In 1980, on this day commercial discussions with the little parts supplier Microsoft collapsed over IBM's boneheaded demand for an exclusive license to their disk operating system.
Talks between IBM and Microsoft collapseBut the broader issue was really one of vision because the long-haired visionary programmers Paul Allen and Bill Gates were pretty outspoken in their advocacy of an IBM PC powered by a Motorola 68000 chipset and running Xenix, a Microsoft implementation of Unix.
And the problem was that the IBM Executives were just thinking about the numbers, long-term profitability and how to compete favourably with rival products such as the Apple Computer and the Radio Shack's TRS-80. In fact they had only sought out little parts suppliers such as Microsoft and Intel for the sole purpose of reaching a sub-$3,000 price point. Reluctant to change course and embrace an open commercial and technical partnership, IBM reverted to the trusted in-house model, re-designing the PC architecture on the IBM 801 CPU and its own Unix.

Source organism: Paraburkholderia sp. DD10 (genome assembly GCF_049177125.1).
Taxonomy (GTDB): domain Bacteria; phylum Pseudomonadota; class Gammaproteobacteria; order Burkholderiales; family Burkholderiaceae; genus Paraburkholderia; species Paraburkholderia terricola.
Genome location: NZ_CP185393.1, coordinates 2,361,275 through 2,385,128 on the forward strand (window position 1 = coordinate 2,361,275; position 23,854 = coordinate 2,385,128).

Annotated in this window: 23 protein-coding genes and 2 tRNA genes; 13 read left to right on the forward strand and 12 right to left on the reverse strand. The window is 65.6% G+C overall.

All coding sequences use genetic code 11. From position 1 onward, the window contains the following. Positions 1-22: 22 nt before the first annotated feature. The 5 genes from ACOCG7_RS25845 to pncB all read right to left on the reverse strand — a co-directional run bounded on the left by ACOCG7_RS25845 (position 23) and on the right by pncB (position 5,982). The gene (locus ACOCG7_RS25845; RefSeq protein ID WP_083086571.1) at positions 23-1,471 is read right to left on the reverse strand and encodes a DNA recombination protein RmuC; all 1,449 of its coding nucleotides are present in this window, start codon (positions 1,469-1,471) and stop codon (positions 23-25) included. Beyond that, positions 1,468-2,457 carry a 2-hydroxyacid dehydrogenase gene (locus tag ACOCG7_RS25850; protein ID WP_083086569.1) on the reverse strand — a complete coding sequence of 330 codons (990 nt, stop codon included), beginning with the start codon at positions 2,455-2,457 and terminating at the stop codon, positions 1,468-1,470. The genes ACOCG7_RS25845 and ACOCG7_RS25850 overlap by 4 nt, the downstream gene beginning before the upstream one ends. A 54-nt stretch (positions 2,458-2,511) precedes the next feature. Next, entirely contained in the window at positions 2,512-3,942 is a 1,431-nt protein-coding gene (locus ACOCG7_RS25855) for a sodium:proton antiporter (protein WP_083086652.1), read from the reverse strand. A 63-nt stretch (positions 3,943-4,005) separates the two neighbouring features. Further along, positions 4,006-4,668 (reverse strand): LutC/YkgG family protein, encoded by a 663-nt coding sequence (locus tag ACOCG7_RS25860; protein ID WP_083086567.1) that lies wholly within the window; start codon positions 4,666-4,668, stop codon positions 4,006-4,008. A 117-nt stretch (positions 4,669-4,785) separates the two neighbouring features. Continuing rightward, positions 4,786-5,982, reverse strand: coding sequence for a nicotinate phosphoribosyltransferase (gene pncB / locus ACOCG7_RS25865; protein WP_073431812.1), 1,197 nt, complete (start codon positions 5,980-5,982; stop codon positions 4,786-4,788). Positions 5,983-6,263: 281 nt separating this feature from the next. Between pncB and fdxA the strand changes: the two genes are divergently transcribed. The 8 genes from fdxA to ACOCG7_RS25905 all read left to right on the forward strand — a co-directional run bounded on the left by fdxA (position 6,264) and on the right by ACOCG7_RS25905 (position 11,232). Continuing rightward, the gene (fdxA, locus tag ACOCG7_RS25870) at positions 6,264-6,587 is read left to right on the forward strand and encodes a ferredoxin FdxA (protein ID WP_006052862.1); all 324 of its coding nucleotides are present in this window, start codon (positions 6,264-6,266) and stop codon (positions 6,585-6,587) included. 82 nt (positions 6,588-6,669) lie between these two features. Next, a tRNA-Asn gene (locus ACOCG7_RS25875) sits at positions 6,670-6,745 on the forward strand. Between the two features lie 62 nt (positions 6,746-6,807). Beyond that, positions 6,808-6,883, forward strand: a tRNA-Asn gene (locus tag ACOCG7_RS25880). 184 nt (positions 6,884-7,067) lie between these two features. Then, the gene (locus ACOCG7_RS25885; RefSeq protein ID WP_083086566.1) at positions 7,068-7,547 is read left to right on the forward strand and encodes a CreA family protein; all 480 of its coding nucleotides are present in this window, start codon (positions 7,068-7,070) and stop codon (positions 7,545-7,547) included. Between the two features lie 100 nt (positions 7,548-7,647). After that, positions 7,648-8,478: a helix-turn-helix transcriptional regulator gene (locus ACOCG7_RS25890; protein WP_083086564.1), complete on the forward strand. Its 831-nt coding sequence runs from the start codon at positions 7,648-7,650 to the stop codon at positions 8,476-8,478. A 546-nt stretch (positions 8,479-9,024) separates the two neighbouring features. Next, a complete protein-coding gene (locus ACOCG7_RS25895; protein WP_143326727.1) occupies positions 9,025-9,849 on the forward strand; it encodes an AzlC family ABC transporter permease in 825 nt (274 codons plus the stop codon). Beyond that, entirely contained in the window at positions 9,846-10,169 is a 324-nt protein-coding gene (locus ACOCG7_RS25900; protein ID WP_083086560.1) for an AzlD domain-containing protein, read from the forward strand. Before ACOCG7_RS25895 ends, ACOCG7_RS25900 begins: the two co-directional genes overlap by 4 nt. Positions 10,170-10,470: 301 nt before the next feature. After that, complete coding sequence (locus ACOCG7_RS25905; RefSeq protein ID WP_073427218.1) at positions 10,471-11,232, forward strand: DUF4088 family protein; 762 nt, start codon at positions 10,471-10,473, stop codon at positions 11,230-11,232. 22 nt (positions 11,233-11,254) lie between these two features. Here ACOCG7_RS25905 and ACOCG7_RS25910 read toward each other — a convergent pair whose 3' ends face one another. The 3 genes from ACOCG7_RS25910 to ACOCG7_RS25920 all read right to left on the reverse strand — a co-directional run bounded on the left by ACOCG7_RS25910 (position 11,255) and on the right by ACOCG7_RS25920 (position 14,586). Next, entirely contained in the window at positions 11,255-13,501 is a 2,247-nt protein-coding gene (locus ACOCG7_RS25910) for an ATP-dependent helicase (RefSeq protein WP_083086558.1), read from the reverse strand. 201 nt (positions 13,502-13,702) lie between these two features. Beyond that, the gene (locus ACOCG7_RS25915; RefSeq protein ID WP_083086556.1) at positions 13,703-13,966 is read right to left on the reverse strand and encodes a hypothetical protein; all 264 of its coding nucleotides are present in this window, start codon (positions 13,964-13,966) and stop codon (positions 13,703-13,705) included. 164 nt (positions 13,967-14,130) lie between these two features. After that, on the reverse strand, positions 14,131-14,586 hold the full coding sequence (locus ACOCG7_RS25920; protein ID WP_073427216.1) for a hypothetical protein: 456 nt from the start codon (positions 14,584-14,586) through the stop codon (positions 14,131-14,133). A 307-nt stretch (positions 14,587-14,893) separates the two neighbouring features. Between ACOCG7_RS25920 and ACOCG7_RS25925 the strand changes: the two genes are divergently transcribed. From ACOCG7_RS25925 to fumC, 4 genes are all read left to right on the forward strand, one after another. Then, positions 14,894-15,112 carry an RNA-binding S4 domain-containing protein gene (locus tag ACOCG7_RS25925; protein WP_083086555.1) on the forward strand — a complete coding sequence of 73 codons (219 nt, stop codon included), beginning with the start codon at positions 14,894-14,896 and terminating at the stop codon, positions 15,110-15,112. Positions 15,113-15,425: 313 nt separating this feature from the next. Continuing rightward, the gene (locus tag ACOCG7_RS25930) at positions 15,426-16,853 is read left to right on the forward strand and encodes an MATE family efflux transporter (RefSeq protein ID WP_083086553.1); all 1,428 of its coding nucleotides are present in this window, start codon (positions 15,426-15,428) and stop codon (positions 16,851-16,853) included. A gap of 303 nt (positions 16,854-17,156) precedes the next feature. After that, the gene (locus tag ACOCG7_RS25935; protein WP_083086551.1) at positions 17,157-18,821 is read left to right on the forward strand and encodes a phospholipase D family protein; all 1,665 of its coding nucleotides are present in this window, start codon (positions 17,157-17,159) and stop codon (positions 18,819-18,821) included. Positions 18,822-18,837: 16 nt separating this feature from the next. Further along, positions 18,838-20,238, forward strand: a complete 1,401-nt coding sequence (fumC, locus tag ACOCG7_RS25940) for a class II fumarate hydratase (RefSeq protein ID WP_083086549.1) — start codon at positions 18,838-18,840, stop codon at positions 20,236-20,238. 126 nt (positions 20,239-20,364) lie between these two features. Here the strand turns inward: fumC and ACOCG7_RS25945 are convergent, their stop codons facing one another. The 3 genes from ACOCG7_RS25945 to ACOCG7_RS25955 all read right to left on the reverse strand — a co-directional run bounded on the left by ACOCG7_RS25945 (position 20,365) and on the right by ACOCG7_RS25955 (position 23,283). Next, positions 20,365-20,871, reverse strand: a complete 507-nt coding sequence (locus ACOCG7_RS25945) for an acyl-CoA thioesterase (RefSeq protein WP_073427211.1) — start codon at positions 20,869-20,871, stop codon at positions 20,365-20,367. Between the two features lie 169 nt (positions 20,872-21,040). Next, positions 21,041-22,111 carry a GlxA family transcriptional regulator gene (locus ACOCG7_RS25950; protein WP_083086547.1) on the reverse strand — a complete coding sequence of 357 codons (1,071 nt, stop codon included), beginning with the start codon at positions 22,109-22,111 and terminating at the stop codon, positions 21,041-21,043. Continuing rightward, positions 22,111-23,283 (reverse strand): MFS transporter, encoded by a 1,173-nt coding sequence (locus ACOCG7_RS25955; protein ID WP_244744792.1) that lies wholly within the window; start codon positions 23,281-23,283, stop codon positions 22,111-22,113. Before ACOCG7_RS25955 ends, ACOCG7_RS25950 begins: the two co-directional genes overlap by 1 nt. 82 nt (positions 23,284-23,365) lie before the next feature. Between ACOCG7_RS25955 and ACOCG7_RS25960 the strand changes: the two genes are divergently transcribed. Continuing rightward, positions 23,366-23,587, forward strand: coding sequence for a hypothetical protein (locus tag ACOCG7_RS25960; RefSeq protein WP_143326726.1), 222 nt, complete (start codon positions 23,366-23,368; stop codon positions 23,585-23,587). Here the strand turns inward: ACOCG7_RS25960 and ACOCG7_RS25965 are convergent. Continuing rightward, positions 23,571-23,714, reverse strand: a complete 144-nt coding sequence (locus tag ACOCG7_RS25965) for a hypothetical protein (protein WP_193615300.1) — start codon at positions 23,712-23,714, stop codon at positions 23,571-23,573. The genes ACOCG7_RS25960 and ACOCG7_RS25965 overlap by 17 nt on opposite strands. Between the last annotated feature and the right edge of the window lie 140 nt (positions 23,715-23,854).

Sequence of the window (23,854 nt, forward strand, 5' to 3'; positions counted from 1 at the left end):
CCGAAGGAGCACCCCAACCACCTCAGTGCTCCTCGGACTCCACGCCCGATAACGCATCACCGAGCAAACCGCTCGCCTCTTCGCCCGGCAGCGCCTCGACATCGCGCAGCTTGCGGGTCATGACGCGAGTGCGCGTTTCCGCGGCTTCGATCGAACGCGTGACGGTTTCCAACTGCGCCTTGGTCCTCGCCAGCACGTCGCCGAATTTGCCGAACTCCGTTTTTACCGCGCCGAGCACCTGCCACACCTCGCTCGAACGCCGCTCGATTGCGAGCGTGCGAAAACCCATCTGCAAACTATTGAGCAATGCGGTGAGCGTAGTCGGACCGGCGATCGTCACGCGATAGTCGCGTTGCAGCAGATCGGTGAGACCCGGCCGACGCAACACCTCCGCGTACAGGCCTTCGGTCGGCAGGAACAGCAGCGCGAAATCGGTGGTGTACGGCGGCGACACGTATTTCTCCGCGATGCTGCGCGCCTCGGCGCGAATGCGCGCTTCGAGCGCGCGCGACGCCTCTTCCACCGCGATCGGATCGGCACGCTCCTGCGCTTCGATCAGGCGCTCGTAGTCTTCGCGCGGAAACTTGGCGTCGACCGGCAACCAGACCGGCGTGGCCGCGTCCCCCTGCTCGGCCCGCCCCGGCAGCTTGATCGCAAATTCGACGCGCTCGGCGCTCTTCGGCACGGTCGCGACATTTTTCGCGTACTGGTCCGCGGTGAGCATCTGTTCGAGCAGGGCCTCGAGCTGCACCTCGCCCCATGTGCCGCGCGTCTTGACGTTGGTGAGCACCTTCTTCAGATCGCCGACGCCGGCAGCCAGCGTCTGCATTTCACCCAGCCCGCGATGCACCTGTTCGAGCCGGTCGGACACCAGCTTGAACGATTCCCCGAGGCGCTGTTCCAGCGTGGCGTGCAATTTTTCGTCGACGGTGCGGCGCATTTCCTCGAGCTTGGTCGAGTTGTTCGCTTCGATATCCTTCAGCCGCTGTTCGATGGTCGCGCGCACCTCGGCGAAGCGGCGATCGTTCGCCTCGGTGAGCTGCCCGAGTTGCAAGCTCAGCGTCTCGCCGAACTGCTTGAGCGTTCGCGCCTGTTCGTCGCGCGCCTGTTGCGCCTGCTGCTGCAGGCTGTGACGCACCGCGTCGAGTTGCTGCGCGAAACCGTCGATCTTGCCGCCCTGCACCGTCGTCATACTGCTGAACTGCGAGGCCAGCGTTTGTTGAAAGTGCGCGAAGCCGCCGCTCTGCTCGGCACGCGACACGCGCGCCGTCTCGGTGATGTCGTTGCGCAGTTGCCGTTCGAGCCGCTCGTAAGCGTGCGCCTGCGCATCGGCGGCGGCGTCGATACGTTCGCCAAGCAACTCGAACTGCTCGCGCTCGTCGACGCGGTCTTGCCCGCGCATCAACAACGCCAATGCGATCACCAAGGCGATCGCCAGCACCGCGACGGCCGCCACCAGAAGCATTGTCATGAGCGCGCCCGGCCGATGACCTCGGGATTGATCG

IBM regretted their obstinate decision because they were unable to squeeze their in-house design under the sub-$3,000 price point (a task requiring small company agility not available at the Entry Systems Division in Boca Raton, Florida). And while the IBM project went no where fast, Allen and Gates banged their head against the same wall with Hewlett Packard before seeking out same-sized start-up companies that shared a common mindset.